300: Rise of an Empire

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When I first heard that a sequel was being made of the 2006 action-epic 300, I thought, ‘Why?’ I mean, apart from Hollywood’s obvious love of sucking the marrow out of any semi-viable franchise that they can make money from, the fact is that the story of Leonidas and his group of 300 brave but doomed men had been concluded. I mean, they died.

Those 300 of the title = gone. So how could there be another 300 movie? Were there going to be another 300 men doing the similar stuff? Were the original 300 going to rise up and become some sort of zombie army? This line of thought intrigued me, but I was pursuing a personally pleasing thought rather than a realistic one.

I guess the term sequel isn’t all that appropriate in this case, as the story of 300: Rise of an Empire is separate though concurrent to the events of the original. While the outnumbered 300 do battle with the Persian army by land, a small number Athenians fight the Persians by sea.

Leading the Greeks is Themistocles (Aussie Sullivan Stapleton), a revered hero and killer of the Persian king Darius, father of self-proclaimed God-King Xerxes. At the head of the Persian armada is Artemisia (Eva Green), a beautiful but utterly deadly commander who cares for nothing but victory at all costs.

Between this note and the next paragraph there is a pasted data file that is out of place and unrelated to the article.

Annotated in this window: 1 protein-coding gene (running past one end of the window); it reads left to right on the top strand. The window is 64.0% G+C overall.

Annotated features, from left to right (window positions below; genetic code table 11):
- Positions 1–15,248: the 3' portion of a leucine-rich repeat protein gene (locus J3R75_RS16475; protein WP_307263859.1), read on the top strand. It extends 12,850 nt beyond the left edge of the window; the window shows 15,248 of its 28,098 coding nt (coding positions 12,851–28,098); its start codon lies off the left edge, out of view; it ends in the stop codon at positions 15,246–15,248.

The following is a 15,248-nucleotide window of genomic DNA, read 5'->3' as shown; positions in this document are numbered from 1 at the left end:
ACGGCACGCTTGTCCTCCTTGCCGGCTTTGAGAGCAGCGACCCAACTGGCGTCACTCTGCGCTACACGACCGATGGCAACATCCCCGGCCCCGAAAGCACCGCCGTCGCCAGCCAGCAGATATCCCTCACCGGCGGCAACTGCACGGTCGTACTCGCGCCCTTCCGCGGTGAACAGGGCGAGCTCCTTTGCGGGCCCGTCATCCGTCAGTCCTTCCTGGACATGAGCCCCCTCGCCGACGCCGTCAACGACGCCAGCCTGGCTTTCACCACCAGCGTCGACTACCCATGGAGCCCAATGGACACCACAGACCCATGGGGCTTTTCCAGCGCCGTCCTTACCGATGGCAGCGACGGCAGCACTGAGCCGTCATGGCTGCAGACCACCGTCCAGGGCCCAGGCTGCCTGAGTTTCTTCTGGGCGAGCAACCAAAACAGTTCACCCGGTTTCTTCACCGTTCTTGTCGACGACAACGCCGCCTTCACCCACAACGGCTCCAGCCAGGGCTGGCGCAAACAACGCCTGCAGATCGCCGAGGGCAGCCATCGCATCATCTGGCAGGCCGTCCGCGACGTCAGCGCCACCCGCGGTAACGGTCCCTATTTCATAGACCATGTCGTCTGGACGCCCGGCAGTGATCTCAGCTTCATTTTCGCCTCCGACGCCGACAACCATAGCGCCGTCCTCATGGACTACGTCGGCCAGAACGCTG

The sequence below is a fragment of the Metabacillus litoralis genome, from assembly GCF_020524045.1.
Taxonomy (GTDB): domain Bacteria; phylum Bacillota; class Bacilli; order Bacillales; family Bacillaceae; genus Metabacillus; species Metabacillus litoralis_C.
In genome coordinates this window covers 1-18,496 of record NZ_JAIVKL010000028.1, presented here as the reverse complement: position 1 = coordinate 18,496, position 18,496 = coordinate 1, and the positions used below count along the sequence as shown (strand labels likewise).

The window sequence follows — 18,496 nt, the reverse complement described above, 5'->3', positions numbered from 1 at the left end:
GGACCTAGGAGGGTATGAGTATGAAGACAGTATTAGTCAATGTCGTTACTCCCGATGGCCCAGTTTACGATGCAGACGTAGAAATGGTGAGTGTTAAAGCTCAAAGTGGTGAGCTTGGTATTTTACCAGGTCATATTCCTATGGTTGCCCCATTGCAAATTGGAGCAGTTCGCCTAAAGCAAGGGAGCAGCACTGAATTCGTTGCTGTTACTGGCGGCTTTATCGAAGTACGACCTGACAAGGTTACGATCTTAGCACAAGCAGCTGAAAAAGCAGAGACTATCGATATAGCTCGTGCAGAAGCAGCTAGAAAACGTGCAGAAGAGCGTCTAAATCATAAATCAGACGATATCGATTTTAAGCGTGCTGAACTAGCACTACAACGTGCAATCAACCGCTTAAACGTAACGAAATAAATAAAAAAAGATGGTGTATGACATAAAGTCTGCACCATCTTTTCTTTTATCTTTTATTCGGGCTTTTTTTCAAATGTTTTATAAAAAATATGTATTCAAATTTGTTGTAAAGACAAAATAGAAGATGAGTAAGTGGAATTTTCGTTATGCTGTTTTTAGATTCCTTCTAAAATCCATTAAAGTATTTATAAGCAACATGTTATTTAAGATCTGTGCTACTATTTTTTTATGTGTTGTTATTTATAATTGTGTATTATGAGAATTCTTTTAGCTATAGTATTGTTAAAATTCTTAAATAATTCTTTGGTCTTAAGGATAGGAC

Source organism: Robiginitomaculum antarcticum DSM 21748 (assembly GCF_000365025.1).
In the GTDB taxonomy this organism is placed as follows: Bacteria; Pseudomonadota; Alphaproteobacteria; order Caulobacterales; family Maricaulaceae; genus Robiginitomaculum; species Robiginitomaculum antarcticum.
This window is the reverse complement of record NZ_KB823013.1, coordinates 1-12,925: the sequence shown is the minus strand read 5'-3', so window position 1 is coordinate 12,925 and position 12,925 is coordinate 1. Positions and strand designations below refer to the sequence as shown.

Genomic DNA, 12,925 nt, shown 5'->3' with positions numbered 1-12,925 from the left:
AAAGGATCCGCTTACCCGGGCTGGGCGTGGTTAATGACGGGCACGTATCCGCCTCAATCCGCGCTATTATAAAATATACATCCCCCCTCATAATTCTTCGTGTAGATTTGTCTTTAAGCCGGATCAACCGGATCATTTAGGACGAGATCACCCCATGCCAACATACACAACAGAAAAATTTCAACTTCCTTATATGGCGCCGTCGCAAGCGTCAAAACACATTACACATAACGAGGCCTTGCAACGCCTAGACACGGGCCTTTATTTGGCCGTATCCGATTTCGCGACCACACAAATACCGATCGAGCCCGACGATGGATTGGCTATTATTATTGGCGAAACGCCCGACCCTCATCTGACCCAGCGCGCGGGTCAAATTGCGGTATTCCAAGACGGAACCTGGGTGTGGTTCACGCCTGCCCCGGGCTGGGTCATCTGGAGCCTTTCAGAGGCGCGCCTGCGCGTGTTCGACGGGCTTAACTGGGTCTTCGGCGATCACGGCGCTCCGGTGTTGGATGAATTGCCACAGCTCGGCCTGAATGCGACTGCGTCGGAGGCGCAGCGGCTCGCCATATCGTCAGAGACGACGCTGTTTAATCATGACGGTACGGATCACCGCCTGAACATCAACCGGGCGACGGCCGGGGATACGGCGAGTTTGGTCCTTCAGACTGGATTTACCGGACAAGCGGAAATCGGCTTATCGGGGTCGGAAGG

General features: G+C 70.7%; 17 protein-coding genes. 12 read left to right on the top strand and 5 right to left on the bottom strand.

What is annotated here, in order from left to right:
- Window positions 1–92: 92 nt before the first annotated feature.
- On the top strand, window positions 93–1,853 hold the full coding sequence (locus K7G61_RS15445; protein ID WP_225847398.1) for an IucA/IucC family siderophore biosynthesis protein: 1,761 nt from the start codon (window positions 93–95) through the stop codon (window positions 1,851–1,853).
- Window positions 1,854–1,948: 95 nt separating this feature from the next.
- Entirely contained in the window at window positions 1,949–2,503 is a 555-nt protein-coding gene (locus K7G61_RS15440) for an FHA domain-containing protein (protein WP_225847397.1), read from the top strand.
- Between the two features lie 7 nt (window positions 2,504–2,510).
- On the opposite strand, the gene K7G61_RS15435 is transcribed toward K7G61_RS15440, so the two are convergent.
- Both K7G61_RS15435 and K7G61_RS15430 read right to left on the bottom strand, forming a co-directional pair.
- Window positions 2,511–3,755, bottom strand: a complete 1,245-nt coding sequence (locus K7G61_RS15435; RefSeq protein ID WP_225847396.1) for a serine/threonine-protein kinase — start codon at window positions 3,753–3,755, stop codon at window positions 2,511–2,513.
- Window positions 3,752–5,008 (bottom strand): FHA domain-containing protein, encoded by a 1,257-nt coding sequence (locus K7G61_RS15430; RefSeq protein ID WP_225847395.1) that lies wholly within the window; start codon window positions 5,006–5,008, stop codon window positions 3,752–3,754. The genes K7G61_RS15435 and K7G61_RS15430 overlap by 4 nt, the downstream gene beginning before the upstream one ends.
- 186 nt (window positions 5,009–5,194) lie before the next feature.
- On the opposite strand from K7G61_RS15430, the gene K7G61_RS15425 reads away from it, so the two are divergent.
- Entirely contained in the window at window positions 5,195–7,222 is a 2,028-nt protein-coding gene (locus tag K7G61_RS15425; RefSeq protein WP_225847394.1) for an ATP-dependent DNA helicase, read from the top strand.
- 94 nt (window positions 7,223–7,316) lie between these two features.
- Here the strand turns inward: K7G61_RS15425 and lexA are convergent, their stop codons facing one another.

Themistocles believes that, along with the Spartans, he can unite the factions of Greece in the fight against the Persian empire, which would be the only possible way to victory for the Greeks against such a numerous a foe. But can Themistocles use his cunning as a strategist to give his meagre army even the slimmest chance against the innumerable Persian forces whilst waiting for the rest of the Greeks to make up their minds as to whether they will surrender or fight? Familiar territory.

This film is a lesser version of its predecessor in almost every way. Though the style is consistent, and there is plenty of action to keep the film from stagnation—as well as plenty of CGI blood flowing in that goopy, unnatural way—the truth is that the visuals are nowhere near as thrilling or awe-striking as in the original film. Not that 300 was a masterpiece, but it contained enough moments for an audience to really be sucked in and swept up in the might and courage of the heroes and their plight.

The heroes in 300: ROAE are unfortunately a little lack-lustre. We were given a wealth of characters to enjoy in the original film, but in the sequel our sole focus really is on Themistocles, who is a little one-dimensional. He has no real back story apart from ‘Hero’, and no growth or change. Though there is nothing wrong with Stapleton in the lead role, he’s a fine actor and physically fits the role, he does not have the commanding presence that Gerard Butler did, nor the drive to success apart from for victory’s sake.

The few subplots, such as one involving Themistocles’ lieutenant who does not want his son following him into battle, feel shoe-horned in so that there is a more human element for us to connect with. About the only thing that really connects is the score, which has shades of Terminator about it, and is heavy and engaging at points.

An above average action film thanks to the set-pieces, particularly one explosive sea battle, 300: Rise of an Empire is playing in 3D at IMAX, though the 3D isn’t could have been used to fuller effect (which is not a unique flaw). If you’re looking for mindless action masquerading as something more substantial, check it out. Plus, you get to see Eva Green’s breasts again, and they’re pretty nice.

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